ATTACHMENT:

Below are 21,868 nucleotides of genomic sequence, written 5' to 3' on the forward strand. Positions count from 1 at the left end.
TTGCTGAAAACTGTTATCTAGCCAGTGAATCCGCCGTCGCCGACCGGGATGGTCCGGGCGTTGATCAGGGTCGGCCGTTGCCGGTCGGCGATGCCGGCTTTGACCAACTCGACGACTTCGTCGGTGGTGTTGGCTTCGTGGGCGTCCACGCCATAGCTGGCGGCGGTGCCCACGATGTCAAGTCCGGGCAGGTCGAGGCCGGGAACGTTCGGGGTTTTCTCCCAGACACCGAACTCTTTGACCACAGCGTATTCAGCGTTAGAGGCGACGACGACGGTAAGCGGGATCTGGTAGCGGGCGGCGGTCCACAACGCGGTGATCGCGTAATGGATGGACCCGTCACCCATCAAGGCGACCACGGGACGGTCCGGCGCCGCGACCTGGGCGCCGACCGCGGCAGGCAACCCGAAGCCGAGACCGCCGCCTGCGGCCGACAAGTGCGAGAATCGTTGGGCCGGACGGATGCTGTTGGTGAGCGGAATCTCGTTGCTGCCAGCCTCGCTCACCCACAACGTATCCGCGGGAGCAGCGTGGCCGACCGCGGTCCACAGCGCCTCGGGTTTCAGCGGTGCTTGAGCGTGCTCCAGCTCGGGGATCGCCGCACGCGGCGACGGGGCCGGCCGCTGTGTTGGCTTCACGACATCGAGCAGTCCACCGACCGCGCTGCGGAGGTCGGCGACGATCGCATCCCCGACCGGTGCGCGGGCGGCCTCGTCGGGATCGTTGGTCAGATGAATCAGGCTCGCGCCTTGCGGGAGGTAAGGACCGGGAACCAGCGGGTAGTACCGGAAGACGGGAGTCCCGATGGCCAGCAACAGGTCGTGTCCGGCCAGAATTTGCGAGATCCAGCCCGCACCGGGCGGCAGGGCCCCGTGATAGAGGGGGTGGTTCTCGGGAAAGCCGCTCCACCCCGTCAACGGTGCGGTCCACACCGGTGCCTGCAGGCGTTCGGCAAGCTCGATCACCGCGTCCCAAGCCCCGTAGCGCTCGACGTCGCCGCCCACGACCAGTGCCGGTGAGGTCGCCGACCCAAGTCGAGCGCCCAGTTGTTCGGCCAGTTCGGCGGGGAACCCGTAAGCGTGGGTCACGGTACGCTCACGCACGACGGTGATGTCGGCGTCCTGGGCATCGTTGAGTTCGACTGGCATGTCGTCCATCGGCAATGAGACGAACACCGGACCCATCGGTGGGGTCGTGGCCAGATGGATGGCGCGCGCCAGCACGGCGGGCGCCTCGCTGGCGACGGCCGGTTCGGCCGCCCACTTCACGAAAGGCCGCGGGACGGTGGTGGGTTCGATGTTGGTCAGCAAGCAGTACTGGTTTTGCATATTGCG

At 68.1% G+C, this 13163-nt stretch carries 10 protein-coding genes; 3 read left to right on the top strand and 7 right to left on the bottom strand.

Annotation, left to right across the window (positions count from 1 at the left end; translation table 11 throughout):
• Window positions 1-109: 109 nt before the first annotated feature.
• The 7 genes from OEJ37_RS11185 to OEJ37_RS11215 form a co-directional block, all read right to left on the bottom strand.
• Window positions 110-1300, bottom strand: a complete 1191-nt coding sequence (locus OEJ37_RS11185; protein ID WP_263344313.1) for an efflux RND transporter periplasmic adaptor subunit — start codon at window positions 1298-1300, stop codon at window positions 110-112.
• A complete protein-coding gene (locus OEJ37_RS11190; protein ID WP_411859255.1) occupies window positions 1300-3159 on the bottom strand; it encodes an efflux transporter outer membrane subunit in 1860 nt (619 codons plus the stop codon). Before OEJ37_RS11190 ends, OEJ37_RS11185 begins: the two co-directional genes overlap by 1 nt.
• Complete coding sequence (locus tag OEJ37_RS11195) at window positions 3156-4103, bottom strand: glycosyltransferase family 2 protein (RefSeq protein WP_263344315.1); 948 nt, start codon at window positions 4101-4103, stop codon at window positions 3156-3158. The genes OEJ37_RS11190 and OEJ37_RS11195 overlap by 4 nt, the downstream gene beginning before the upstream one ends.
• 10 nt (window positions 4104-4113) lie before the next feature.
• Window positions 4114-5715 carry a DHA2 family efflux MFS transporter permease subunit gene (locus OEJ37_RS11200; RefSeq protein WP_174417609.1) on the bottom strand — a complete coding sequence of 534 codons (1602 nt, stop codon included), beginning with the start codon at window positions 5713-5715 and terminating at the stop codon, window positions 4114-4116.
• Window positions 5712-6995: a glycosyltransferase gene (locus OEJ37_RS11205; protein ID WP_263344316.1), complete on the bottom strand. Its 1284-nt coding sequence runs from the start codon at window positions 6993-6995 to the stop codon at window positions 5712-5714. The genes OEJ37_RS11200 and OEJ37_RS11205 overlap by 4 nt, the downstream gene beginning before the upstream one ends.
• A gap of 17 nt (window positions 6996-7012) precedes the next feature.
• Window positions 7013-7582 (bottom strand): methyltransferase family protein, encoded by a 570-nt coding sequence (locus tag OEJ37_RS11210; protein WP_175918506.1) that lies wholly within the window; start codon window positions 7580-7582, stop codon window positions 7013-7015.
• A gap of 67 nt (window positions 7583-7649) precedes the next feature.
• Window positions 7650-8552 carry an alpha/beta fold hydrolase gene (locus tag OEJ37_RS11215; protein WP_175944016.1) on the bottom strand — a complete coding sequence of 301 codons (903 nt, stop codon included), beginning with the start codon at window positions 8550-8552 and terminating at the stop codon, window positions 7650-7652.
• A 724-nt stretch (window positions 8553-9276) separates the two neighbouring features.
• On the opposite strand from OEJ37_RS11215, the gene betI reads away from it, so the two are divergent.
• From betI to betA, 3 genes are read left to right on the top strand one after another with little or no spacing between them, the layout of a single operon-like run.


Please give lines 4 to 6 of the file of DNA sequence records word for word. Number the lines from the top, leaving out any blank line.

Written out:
Annotation, left to right across the window (positions count from 1 at the left end; translation table 11 throughout):
• Window positions 1-109: 109 nt before the first annotated feature.
• The 7 genes from OEJ37_RS11185 to OEJ37_RS11215 form a co-directional block, all read right to left on the bottom strand.